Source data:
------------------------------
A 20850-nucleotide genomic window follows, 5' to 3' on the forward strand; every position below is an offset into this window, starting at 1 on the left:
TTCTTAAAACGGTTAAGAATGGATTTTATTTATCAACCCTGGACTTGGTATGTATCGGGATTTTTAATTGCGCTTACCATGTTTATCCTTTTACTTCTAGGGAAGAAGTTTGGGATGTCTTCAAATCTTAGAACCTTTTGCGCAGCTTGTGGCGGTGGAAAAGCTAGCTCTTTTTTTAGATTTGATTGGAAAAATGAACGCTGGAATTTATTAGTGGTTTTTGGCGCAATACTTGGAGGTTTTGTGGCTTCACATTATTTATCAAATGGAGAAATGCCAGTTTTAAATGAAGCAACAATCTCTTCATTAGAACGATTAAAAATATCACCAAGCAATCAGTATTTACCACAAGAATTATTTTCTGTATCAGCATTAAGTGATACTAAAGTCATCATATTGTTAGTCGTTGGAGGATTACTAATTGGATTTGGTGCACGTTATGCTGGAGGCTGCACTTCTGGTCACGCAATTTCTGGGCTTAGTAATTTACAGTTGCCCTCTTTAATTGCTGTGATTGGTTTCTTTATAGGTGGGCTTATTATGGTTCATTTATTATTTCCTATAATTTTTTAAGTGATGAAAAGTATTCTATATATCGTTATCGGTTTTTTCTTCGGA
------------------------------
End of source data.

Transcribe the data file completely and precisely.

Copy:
A 20850-nucleotide genomic window follows, 5' to 3' on the forward strand; every position below is an offset into this window, starting at 1 on the left:
TTCTTAAAACGGTTAAGAATGGATTTTATTTATCAACCCTGGACTTGGTATGTATCGGGATTTTTAATTGCGCTTACCATGTTTATCCTTTTACTTCTAGGGAAGAAGTTTGGGATGTCTTCAAATCTTAGAACCTTTTGCGCAGCTTGTGGCGGTGGAAAAGCTAGCTCTTTTTTTAGATTTGATTGGAAAAATGAACGCTGGAATTTATTAGTGGTTTTTGGCGCAATACTTGGAGGTTTTGTGGCTTCACATTATTTATCAAATGGAGAAATGCCAGTTTTAAATGAAGCAACAATCTCTTCATTAGAACGATTAAAAATATCACCAAGCAATCAGTATTTACCACAAGAATTATTTTCTGTATCAGCATTAAGTGATACTAAAGTCATCATATTGTTAGTCGTTGGAGGATTACTAATTGGATTTGGTGCACGTTATGCTGGAGGCTGCACTTCTGGTCACGCAATTTCTGGGCTTAGTAATTTACAGTTGCCCTCTTTAATTGCTGTGATTGGTTTCTTTATAGGTGGGCTTATTATGGTTCATTTATTATTTCCTATAATTTTTTAAGTGATGAAAAGTATTCTATATATCGTTATCGGTTTTTTCTTCGGA